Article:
Living in rental housing is weird.
Someone has bought this expensive piece of property, and then they just hand you the keys for it, cash your cheques, and do maintenance - or at least, that's the best case.
Often, though, the best case doesn't happen. Things break and they don't get fixed, your landlord does things they're not supposed to, or you and they have a difference of agreement on something. When that happens, the best plan is to try and fairly work something out informally. When that doesn't work, the Ontario legal system has a special place to deal with the situation: the Landlord and Tenant Board.
In my case, my landlord and I disagreed on who was responsible for fixing some broken cabinets. We tried to work it out, but after a lot of back-and-forth we couldn't - so I applied for an order to force them to fix my cabinets, and they applied for an order to force me to pay for fixing their cabinets.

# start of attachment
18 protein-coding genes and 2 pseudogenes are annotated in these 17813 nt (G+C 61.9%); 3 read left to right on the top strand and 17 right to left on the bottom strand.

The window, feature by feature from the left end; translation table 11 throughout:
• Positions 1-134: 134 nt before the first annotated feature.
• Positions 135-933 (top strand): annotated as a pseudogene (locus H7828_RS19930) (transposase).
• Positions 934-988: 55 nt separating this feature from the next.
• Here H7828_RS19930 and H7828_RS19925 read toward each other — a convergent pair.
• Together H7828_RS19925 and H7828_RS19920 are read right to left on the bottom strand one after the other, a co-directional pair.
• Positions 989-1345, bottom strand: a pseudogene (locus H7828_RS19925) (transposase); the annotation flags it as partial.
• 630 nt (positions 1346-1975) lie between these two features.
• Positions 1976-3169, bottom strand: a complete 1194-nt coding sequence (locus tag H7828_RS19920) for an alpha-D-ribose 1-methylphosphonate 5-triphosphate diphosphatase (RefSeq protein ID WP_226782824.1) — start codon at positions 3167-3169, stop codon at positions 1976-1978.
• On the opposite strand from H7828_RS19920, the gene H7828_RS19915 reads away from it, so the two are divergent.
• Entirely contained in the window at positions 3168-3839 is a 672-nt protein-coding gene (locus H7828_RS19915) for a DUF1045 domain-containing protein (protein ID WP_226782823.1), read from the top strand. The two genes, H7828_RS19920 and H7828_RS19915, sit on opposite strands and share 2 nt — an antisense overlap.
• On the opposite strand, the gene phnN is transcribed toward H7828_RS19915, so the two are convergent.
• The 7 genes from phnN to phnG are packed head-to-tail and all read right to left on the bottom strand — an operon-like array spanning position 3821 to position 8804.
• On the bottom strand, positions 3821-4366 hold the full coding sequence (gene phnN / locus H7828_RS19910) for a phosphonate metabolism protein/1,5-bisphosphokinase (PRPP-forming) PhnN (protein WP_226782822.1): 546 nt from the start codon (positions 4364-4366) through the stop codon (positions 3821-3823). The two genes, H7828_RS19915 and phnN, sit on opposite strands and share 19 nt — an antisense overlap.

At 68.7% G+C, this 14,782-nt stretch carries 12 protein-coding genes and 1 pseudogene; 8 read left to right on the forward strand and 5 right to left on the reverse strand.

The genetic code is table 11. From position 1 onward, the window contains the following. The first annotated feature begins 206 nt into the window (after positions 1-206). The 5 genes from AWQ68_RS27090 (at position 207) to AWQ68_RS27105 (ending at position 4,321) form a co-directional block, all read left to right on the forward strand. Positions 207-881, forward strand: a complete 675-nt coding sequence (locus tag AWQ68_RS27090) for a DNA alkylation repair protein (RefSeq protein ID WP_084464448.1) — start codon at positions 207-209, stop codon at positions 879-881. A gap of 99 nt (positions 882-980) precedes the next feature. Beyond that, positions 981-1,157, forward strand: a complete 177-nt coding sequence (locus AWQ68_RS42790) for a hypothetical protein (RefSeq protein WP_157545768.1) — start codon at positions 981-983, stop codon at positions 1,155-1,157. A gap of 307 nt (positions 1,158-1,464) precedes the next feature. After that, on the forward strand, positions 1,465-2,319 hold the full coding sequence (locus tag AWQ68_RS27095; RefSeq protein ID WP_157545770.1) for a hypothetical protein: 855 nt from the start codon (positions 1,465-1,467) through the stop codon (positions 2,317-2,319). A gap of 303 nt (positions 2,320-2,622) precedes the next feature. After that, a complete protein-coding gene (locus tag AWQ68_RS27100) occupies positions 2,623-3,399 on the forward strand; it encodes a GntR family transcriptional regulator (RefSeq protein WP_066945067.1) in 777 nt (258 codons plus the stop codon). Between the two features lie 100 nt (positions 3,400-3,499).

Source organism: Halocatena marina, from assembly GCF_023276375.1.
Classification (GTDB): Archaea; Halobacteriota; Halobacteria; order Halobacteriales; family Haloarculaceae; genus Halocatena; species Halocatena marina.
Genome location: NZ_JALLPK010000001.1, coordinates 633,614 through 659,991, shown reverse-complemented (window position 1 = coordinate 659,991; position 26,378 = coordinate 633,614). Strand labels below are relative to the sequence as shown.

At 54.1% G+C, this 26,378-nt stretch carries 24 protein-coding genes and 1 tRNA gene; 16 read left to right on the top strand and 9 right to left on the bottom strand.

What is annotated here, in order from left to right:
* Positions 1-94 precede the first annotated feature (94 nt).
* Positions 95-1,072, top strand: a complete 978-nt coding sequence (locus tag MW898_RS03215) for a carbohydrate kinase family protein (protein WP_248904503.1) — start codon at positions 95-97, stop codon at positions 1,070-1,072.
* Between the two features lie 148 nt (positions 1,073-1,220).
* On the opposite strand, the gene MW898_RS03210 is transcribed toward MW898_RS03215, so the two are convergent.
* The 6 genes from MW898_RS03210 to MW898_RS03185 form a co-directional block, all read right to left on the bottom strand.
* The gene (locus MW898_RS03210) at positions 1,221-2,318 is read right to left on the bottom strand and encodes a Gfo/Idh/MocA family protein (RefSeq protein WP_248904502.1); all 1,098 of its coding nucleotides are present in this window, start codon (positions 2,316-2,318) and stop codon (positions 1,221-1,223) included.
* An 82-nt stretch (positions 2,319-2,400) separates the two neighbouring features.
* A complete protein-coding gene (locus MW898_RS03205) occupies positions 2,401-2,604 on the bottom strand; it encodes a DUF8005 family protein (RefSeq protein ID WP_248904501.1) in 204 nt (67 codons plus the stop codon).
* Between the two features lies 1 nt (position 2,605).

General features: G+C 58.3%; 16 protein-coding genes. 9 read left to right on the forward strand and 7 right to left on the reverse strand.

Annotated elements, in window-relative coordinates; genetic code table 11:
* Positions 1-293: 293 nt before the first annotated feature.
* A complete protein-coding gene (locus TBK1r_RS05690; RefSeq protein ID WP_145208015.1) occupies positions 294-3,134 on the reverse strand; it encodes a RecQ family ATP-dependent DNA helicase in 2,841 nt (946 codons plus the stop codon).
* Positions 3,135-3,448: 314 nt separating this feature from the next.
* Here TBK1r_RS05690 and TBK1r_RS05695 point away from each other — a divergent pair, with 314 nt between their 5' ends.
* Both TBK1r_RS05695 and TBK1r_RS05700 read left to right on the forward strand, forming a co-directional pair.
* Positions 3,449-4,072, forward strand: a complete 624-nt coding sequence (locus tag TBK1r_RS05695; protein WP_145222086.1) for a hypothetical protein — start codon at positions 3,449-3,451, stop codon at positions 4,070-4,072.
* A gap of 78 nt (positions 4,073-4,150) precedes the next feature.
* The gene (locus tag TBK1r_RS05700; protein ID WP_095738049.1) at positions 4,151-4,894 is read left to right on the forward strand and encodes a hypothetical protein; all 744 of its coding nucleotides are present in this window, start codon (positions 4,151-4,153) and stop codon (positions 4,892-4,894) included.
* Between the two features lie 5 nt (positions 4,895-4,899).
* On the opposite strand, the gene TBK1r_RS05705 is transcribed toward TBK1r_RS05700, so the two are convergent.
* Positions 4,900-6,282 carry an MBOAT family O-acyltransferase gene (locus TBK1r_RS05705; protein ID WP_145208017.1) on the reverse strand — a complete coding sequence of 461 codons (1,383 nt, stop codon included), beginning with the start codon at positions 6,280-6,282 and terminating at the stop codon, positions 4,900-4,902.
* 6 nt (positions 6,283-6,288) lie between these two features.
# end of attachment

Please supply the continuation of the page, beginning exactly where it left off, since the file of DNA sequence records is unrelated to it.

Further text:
In the end, we reached a mediated settlement that both of us were happy with. While preparing for that, though, I found there wasn't much out there about the experience from the perspective of a self-represented tenant.
Here's what I learned.
Structure of the Board
The Landlord and Tenant Board (LTB) is a tribunal created by the Rental Tenancies Act, charged with resolving disputes between landlords and tenants. This means that while it's not a court like on Law & Order, its judgements are real and legally binding.